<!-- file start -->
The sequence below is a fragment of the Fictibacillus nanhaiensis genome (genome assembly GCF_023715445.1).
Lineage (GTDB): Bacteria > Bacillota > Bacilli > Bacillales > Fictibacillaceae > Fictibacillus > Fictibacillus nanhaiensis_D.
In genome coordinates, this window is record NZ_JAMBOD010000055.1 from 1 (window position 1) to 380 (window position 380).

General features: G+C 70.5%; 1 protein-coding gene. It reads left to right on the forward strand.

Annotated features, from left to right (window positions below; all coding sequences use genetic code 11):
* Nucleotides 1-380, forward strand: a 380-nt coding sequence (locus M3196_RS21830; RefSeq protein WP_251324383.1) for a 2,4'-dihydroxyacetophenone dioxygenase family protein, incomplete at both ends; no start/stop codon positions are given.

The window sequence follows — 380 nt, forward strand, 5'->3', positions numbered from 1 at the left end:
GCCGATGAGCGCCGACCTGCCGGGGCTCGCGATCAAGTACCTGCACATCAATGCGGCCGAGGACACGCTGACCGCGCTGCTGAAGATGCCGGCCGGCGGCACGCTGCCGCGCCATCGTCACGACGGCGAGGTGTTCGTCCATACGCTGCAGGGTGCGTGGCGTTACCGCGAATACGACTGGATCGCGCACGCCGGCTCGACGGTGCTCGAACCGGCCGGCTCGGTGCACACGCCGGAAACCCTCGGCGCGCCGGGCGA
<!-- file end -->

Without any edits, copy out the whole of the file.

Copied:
The sequence below is a fragment of the Fictibacillus nanhaiensis genome (genome assembly GCF_023715445.1).
Lineage (GTDB): Bacteria > Bacillota > Bacilli > Bacillales > Fictibacillaceae > Fictibacillus > Fictibacillus nanhaiensis_D.
In genome coordinates, this window is record NZ_JAMBOD010000055.1 from 1 (window position 1) to 380 (window position 380).

General features: G+C 70.5%; 1 protein-coding gene. It reads left to right on the forward strand.

Annotated features, from left to right (window positions below; all coding sequences use genetic code 11):
* Nucleotides 1-380, forward strand: a 380-nt coding sequence (locus M3196_RS21830; RefSeq protein WP_251324383.1) for a 2,4'-dihydroxyacetophenone dioxygenase family protein, incomplete at both ends; no start/stop codon positions are given.

The window sequence follows — 380 nt, forward strand, 5'->3', positions numbered from 1 at the left end:
GCCGATGAGCGCCGACCTGCCGGGGCTCGCGATCAAGTACCTGCACATCAATGCGGCCGAGGACACGCTGACCGCGCTGCTGAAGATGCCGGCCGGCGGCACGCTGCCGCGCCATCGTCACGACGGCGAGGTGTTCGTCCATACGCTGCAGGGTGCGTGGCGTTACCGCGAATACGACTGGATCGCGCACGCCGGCTCGACGGTGCTCGAACCGGCCGGCTCGGTGCACACGCCGGAAACCCTCGGCGCGCCGGGCGA